Reshaʻim in Job 3:17 is almost universally understood to refer to the “wicked.” This is indeed the usual and therefore default meaning of rashaʻ. However, in context, the “wicked” is inapt for several reasons. Firstly, there is no other allusion to the issue of the righteous and the wicked in Job 3. Secondly, the “wicked” do not have anything to do with the trembling that is suggested by the term rogez “turmoil/agitation”that serves as the direct object of the phrase in v. 17a. Thirdly, an examination of the root רשעin a verbal form inJob 34:29 foils any expectations the reader might have of רשע meaning “wicked” in 3:17. In order to solve this problem, many modern commentators resort to emending reshaʻim to roʻashim. However, Greenstein, following Abraham Ibn Ezra, observes that in the book of Job the verb rashaʻ in the hiphʻil is the antonym of shaqat “to be still.” This leads to a very different and contextually apt sense for reshaʻimin Job 3:17. Readers are thereby compelled to reread Job 3:17, adjust their translation, and reinterpret the passage. Hence, an additional meaning for rashaʻshould be added to the biblical lexica.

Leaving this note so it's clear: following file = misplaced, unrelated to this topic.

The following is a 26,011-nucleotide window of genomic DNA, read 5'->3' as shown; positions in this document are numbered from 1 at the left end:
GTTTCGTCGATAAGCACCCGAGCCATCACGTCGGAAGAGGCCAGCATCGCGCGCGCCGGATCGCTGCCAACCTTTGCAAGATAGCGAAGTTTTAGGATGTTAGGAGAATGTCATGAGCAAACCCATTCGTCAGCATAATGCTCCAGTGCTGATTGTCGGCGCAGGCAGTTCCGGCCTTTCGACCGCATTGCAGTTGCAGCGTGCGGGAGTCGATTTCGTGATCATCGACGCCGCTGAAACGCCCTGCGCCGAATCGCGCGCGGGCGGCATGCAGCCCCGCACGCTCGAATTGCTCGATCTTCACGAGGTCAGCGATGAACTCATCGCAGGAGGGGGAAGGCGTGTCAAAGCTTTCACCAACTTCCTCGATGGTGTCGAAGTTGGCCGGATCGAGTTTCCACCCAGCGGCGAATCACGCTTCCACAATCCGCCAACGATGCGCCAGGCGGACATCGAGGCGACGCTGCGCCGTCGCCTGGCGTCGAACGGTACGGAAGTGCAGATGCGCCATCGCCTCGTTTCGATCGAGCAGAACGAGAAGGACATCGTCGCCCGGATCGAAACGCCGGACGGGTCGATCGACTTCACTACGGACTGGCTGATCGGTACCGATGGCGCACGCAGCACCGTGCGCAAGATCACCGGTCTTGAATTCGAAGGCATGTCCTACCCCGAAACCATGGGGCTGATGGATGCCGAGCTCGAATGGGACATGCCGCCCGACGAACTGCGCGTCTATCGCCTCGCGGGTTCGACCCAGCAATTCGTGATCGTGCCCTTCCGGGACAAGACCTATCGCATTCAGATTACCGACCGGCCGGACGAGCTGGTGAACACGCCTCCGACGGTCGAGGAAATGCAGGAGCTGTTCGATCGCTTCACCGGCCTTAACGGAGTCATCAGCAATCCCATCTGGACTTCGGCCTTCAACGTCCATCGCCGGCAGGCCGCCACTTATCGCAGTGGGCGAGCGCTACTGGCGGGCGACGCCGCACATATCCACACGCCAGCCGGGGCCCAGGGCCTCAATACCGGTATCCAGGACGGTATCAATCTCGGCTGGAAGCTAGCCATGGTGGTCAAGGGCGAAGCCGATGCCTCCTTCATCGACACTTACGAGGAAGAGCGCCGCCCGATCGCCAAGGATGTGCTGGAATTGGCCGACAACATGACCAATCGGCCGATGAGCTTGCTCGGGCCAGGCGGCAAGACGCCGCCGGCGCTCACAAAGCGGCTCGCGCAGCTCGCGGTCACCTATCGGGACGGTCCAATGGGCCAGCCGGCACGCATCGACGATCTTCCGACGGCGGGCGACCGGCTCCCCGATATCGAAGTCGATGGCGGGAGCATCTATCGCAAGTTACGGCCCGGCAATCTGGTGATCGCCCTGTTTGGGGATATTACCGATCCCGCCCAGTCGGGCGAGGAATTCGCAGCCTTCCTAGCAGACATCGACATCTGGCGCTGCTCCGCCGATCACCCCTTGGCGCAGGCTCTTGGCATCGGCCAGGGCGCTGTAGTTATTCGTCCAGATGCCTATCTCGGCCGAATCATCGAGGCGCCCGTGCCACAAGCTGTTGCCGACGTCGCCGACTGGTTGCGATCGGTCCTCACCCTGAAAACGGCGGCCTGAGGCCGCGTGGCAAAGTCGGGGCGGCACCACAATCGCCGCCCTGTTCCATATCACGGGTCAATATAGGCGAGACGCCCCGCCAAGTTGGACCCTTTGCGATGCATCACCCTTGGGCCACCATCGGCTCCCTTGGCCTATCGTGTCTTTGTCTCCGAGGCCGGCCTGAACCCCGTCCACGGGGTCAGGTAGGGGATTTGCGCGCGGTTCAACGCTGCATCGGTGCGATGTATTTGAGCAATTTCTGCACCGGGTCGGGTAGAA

In this paper, I will discuss the peculiar literary context in which rashaʻappears in Job 3:17 and examine the inner-biblical evidence relating to the significance of the word. Additionally, I will present the semantic development of rashaʻ“to act wickedly” as a derivation from rashaʻ“to be disquieted” or “agitated” based upon thetendency of certain Semitic words depicting movement to eventually acquire a pejorative meaning (e.g., Hebrew rwd and bgd based upon Arabic and Akkadian cognates, respectively). This presentation will end with practical suggestions concerning how properly understanding rashaʻin Job 3:17 relates to the conversation between Job and his friends about the fate of the wicked.